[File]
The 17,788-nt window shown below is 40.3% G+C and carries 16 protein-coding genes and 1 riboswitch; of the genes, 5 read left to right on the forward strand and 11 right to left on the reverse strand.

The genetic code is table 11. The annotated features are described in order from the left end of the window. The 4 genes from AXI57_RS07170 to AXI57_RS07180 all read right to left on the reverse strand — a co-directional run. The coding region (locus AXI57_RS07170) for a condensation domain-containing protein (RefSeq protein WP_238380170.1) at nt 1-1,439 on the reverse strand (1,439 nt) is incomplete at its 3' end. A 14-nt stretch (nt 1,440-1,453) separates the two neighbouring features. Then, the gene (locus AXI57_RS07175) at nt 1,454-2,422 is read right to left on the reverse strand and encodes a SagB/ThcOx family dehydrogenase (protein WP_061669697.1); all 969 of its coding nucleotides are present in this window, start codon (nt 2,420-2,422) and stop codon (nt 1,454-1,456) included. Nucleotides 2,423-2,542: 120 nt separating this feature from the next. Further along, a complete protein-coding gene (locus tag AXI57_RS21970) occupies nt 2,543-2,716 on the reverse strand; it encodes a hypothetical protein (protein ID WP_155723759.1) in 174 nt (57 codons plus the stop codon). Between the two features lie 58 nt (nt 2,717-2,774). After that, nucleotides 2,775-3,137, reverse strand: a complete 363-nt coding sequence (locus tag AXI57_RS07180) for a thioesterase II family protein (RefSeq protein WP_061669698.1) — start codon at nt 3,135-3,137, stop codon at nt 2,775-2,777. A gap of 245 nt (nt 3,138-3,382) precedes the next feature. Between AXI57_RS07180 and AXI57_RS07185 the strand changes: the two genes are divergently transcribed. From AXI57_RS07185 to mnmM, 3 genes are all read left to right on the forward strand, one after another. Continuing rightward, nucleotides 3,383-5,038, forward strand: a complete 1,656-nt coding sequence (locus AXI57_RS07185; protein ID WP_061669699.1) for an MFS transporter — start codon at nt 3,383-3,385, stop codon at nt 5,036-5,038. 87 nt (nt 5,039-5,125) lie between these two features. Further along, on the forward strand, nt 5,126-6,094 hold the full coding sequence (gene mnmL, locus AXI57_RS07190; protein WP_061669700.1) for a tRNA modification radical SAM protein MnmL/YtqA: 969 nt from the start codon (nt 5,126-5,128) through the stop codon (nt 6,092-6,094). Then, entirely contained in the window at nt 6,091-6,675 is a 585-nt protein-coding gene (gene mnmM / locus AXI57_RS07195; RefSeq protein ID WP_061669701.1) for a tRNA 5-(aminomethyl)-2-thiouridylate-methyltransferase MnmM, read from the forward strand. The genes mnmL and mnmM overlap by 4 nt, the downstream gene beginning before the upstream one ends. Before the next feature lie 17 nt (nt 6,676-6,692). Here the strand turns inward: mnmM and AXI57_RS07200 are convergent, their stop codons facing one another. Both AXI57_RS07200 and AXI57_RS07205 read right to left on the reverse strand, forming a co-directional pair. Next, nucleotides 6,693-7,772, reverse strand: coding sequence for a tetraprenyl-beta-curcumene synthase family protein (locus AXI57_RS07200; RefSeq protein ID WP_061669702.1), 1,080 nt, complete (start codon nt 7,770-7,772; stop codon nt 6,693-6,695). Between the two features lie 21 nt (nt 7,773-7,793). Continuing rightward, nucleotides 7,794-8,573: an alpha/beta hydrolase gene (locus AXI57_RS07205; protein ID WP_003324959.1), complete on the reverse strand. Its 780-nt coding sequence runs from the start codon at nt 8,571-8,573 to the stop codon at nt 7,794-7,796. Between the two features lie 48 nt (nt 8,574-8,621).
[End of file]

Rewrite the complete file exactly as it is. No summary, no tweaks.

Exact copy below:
The 17,788-nt window shown below is 40.3% G+C and carries 16 protein-coding genes and 1 riboswitch; of the genes, 5 read left to right on the forward strand and 11 right to left on the reverse strand.

The genetic code is table 11. The annotated features are described in order from the left end of the window. The 4 genes from AXI57_RS07170 to AXI57_RS07180 all read right to left on the reverse strand — a co-directional run. The coding region (locus AXI57_RS07170) for a condensation domain-containing protein (RefSeq protein WP_238380170.1) at nt 1-1,439 on the reverse strand (1,439 nt) is incomplete at its 3' end. A 14-nt stretch (nt 1,440-1,453) separates the two neighbouring features. Then, the gene (locus AXI57_RS07175) at nt 1,454-2,422 is read right to left on the reverse strand and encodes a SagB/ThcOx family dehydrogenase (protein WP_061669697.1); all 969 of its coding nucleotides are present in this window, start codon (nt 2,420-2,422) and stop codon (nt 1,454-1,456) included. Nucleotides 2,423-2,542: 120 nt separating this feature from the next. Further along, a complete protein-coding gene (locus tag AXI57_RS21970) occupies nt 2,543-2,716 on the reverse strand; it encodes a hypothetical protein (protein ID WP_155723759.1) in 174 nt (57 codons plus the stop codon). Between the two features lie 58 nt (nt 2,717-2,774). After that, nucleotides 2,775-3,137, reverse strand: a complete 363-nt coding sequence (locus tag AXI57_RS07180) for a thioesterase II family protein (RefSeq protein WP_061669698.1) — start codon at nt 3,135-3,137, stop codon at nt 2,775-2,777. A gap of 245 nt (nt 3,138-3,382) precedes the next feature. Between AXI57_RS07180 and AXI57_RS07185 the strand changes: the two genes are divergently transcribed. From AXI57_RS07185 to mnmM, 3 genes are all read left to right on the forward strand, one after another. Continuing rightward, nucleotides 3,383-5,038, forward strand: a complete 1,656-nt coding sequence (locus AXI57_RS07185; protein ID WP_061669699.1) for an MFS transporter — start codon at nt 3,383-3,385, stop codon at nt 5,036-5,038. 87 nt (nt 5,039-5,125) lie between these two features. Further along, on the forward strand, nt 5,126-6,094 hold the full coding sequence (gene mnmL, locus AXI57_RS07190; protein WP_061669700.1) for a tRNA modification radical SAM protein MnmL/YtqA: 969 nt from the start codon (nt 5,126-5,128) through the stop codon (nt 6,092-6,094). Then, entirely contained in the window at nt 6,091-6,675 is a 585-nt protein-coding gene (gene mnmM / locus AXI57_RS07195; RefSeq protein ID WP_061669701.1) for a tRNA 5-(aminomethyl)-2-thiouridylate-methyltransferase MnmM, read from the forward strand. The genes mnmL and mnmM overlap by 4 nt, the downstream gene beginning before the upstream one ends. Before the next feature lie 17 nt (nt 6,676-6,692). Here the strand turns inward: mnmM and AXI57_RS07200 are convergent, their stop codons facing one another. Both AXI57_RS07200 and AXI57_RS07205 read right to left on the reverse strand, forming a co-directional pair. Next, nucleotides 6,693-7,772, reverse strand: coding sequence for a tetraprenyl-beta-curcumene synthase family protein (locus AXI57_RS07200; RefSeq protein ID WP_061669702.1), 1,080 nt, complete (start codon nt 7,770-7,772; stop codon nt 6,693-6,695). Between the two features lie 21 nt (nt 7,773-7,793). Continuing rightward, nucleotides 7,794-8,573: an alpha/beta hydrolase gene (locus AXI57_RS07205; protein ID WP_003324959.1), complete on the reverse strand. Its 780-nt coding sequence runs from the start codon at nt 8,571-8,573 to the stop codon at nt 7,794-7,796. Between the two features lie 48 nt (nt 8,574-8,621).